“And so on, and so on, and so on…” [Resignedly] “… and so on.”
Estate Agents Each team must convince the other that the property they’re trying to sell is ideally suited to their requirements.
“There doesn’t seem to be any glass in any of the windows at all.” “Well, no, this is another good thing. it’s only a stone’s throw from the nearest school.”
Famous Last Words The teams suggest lines that would result in death or serious injury.
“It was believed that we didn’t know Albert Einstein’s last words, because his nurse didn’t understand German. However, a note has recently come to light scribbled by his nurse as she bent close to catch Einstein’s final gasp. it reads ‘Sie sind auf meinem Sauerstoff Schlange’ which means ‘You’re standing on my oxygen line’ ”
Gardeners Question Time Jack Dee demonstrates the art of topiary … the teams have to guess what it is.
“OK teams … any idea what it is?” “Is it a hedge?” “Yes it is, well done.”
Guess Who’s Gone The object of the game, once all of the team members are blindfolded, is to guess whose gone. Unfortunately, this game was never completed as, after they’d confirmed all of the team members and even Colin Sell were still around, they were unable to locate the chairman, Jack Dee, for an adjudication.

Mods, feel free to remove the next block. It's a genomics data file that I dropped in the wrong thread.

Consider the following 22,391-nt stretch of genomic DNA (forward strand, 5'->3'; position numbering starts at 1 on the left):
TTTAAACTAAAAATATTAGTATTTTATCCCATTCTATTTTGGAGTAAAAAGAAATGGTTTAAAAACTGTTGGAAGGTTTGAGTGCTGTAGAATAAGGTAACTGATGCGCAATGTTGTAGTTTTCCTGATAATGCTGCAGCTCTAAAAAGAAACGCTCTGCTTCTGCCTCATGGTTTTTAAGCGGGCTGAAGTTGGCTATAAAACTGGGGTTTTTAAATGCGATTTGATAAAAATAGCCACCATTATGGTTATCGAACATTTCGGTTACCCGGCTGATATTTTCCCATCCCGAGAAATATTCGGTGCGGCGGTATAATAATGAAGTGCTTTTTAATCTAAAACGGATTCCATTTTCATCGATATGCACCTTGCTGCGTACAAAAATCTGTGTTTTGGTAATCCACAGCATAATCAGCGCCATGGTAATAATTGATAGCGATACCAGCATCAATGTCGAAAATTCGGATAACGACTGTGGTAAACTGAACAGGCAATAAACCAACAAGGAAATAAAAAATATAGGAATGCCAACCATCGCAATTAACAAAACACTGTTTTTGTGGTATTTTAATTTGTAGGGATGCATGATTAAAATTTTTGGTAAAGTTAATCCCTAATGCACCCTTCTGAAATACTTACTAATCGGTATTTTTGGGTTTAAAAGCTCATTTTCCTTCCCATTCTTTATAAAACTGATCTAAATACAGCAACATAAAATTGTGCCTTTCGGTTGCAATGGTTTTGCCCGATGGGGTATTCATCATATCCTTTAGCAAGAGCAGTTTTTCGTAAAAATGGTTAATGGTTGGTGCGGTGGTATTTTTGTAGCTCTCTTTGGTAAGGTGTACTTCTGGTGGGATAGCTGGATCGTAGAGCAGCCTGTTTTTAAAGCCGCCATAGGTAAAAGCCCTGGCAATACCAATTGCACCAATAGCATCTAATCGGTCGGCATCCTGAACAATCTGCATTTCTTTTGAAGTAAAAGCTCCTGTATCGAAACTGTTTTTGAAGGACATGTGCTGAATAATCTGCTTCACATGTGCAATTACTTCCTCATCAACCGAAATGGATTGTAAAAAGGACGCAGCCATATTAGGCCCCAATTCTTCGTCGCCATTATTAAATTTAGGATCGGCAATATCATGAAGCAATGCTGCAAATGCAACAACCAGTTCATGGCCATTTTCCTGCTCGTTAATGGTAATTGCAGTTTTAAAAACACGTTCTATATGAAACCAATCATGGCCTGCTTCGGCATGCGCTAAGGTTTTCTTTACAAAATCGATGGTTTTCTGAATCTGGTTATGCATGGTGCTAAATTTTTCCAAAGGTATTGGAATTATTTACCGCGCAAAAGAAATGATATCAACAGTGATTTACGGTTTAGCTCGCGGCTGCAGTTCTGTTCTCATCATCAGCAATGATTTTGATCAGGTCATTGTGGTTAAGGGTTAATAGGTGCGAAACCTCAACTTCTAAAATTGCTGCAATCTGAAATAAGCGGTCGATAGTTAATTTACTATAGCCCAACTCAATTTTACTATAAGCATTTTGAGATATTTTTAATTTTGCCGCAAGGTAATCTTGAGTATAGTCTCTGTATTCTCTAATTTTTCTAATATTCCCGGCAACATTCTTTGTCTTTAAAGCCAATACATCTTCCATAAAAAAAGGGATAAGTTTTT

“This will hopefully be a less messy version of the game Guess Who Should Have Gone Before The Show
Handy Hints The teams provide solutions to problems sent in by listeners.
“Can you suggest a way to pick up broken glass from the floor without cutting myself?” “Ask the children to do it.”
Historical Headlines The teams suggest headlines which might have appeared in different newspapers to report historical events.
The One Hundred Years war: “Daily Mail: Joan of Arc Burnt At Stake … No English Hurt” “The Guardian, Corrections & Clarifications: Yesterday’s headline ‘Troops Get Massage From Henry the Fifth’ should have read ‘Troops Get Message From Henry the Filth'”
Honours The teams recall recently awarded honours.
“For services to Norfolk painting and decorating: Earl Beready by Tuesday